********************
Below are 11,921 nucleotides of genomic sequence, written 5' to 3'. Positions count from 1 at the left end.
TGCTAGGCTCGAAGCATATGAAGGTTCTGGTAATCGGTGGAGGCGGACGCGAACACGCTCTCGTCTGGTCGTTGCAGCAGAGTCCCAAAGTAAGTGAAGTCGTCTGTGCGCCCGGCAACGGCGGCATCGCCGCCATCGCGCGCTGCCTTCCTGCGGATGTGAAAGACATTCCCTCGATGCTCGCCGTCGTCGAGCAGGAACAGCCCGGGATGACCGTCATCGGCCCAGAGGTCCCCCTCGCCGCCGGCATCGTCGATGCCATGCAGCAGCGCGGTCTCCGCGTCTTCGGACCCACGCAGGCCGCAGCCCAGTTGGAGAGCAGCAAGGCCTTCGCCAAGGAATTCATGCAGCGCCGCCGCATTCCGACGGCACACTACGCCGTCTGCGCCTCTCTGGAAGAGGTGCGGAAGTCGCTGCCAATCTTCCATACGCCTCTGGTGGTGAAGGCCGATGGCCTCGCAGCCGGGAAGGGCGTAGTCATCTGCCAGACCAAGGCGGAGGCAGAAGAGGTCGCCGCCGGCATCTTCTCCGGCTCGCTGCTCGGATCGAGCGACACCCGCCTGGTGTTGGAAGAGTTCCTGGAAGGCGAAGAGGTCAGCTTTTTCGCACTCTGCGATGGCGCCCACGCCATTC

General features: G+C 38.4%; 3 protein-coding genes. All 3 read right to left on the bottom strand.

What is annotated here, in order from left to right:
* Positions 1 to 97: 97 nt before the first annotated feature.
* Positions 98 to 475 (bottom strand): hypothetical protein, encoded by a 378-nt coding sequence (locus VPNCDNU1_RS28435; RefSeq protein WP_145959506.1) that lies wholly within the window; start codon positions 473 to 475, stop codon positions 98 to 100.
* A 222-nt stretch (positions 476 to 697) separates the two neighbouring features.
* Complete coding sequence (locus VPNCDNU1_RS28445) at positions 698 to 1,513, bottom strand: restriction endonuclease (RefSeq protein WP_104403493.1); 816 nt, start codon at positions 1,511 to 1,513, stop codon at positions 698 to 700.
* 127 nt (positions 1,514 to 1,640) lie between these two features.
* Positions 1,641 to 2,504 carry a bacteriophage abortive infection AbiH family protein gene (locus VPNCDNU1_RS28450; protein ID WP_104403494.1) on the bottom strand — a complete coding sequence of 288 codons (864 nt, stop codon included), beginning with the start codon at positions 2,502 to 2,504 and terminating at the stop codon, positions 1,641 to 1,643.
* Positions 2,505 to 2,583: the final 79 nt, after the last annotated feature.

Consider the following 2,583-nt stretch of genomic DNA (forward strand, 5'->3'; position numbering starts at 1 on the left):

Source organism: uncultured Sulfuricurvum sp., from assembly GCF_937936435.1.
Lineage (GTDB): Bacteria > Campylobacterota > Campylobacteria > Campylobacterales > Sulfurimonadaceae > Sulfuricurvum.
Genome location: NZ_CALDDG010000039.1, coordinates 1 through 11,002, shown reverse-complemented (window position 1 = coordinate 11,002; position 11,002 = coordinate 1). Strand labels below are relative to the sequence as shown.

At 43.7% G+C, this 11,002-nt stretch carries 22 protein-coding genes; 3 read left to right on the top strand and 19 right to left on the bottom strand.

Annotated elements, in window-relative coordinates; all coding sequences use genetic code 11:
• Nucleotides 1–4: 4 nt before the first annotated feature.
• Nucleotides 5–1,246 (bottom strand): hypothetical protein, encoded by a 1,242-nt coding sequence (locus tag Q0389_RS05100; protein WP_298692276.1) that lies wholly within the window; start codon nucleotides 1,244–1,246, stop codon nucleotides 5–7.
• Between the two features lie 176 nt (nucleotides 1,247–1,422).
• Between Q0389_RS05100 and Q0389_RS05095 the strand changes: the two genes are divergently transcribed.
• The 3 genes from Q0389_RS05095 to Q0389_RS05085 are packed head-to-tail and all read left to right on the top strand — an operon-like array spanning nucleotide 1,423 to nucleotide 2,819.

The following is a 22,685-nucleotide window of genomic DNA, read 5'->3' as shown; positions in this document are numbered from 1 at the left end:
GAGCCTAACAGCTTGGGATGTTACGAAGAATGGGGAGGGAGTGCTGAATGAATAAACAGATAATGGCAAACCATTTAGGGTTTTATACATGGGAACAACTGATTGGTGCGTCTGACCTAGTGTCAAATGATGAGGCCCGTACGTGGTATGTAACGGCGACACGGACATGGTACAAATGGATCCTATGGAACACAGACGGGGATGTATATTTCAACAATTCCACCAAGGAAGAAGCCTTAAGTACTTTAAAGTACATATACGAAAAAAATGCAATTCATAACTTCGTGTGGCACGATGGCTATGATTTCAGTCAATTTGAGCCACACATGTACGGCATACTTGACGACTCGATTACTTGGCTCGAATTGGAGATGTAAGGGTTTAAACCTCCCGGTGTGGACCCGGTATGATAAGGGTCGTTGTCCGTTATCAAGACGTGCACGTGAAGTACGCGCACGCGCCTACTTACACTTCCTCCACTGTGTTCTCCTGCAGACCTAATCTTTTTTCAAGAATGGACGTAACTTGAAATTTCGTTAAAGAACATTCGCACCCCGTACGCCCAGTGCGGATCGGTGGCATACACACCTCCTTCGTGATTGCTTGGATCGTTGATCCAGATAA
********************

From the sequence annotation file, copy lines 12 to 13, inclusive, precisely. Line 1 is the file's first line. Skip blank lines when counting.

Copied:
Consider the following 2,583-nt stretch of genomic DNA (forward strand, 5'->3'; position numbering starts at 1 on the left):

Source organism: uncultured Sulfuricurvum sp., from assembly GCF_937936435.1.